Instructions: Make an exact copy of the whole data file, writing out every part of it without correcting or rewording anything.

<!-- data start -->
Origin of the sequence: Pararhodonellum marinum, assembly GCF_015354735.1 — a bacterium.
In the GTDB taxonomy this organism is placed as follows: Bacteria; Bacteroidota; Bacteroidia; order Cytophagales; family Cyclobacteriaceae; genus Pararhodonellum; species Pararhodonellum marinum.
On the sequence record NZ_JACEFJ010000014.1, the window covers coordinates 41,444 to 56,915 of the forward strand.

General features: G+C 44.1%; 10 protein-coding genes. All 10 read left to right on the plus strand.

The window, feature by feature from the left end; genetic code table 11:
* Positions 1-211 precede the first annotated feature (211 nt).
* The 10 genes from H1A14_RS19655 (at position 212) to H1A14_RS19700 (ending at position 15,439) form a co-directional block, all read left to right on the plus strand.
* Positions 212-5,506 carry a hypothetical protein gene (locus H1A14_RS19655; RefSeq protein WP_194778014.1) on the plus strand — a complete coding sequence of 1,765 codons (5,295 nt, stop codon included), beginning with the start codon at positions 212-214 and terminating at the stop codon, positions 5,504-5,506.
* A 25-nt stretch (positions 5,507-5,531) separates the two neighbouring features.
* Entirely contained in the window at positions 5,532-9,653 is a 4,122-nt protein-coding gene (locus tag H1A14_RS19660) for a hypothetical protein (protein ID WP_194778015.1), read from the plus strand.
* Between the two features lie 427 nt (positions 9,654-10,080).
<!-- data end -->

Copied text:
Origin of the sequence: Pararhodonellum marinum, assembly GCF_015354735.1 — a bacterium.
In the GTDB taxonomy this organism is placed as follows: Bacteria; Bacteroidota; Bacteroidia; order Cytophagales; family Cyclobacteriaceae; genus Pararhodonellum; species Pararhodonellum marinum.
On the sequence record NZ_JACEFJ010000014.1, the window covers coordinates 41,444 to 56,915 of the forward strand.

General features: G+C 44.1%; 10 protein-coding genes. All 10 read left to right on the plus strand.

The window, feature by feature from the left end; genetic code table 11:
* Positions 1-211 precede the first annotated feature (211 nt).
* The 10 genes from H1A14_RS19655 (at position 212) to H1A14_RS19700 (ending at position 15,439) form a co-directional block, all read left to right on the plus strand.
* Positions 212-5,506 carry a hypothetical protein gene (locus H1A14_RS19655; RefSeq protein WP_194778014.1) on the plus strand — a complete coding sequence of 1,765 codons (5,295 nt, stop codon included), beginning with the start codon at positions 212-214 and terminating at the stop codon, positions 5,504-5,506.
* A 25-nt stretch (positions 5,507-5,531) separates the two neighbouring features.
* Entirely contained in the window at positions 5,532-9,653 is a 4,122-nt protein-coding gene (locus tag H1A14_RS19660) for a hypothetical protein (protein ID WP_194778015.1), read from the plus strand.
* Between the two features lie 427 nt (positions 9,654-10,080).